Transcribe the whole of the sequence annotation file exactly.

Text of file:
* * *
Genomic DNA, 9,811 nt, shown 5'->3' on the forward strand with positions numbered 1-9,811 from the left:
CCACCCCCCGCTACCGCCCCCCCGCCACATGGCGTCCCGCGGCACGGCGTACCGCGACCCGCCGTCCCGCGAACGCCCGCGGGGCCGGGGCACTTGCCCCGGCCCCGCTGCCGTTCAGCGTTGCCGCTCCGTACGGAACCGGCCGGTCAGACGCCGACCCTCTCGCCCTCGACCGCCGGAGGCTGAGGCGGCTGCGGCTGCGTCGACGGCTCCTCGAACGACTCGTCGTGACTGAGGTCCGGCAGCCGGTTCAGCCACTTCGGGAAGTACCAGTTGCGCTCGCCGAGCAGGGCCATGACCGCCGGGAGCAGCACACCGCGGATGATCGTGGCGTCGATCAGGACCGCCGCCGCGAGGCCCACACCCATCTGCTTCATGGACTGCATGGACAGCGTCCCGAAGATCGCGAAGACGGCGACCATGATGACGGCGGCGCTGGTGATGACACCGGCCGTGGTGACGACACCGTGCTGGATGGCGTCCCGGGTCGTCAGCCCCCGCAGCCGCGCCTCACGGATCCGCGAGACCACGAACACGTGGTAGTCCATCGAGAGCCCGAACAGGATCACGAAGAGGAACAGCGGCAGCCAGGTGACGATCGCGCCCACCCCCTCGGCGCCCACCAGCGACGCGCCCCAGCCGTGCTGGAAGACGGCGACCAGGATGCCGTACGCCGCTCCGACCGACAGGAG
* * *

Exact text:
Genomic DNA, 9,811 nt, shown 5'->3' on the forward strand with positions numbered 1-9,811 from the left:
CCACCCCCCGCTACCGCCCCCCCGCCACATGGCGTCCCGCGGCACGGCGTACCGCGACCCGCCGTCCCGCGAACGCCCGCGGGGCCGGGGCACTTGCCCCGGCCCCGCTGCCGTTCAGCGTTGCCGCTCCGTACGGAACCGGCCGGTCAGACGCCGACCCTCTCGCCCTCGACCGCCGGAGGCTGAGGCGGCTGCGGCTGCGTCGACGGCTCCTCGAACGACTCGTCGTGACTGAGGTCCGGCAGCCGGTTCAGCCACTTCGGGAAGTACCAGTTGCGCTCGCCGAGCAGGGCCATGACCGCCGGGAGCAGCACACCGCGGATGATCGTGGCGTCGATCAGGACCGCCGCCGCGAGGCCCACACCCATCTGCTTCATGGACTGCATGGACAGCGTCCCGAAGATCGCGAAGACGGCGACCATGATGACGGCGGCGCTGGTGATGACACCGGCCGTGGTGACGACACCGTGCTGGATGGCGTCCCGGGTCGTCAGCCCCCGCAGCCGCGCCTCACGGATCCGCGAGACCACGAACACGTGGTAGTCCATCGAGAGCCCGAACAGGATCACGAAGAGGAACAGCGGCAGCCAGGTGACGATCGCGCCCACCCCCTCGGCGCCCACCAGCGACGCGCCCCAGCCGTGCTGGAAGACGGCGACCAGGATGCCGTACGCCGCTCCGACCGACAGGAG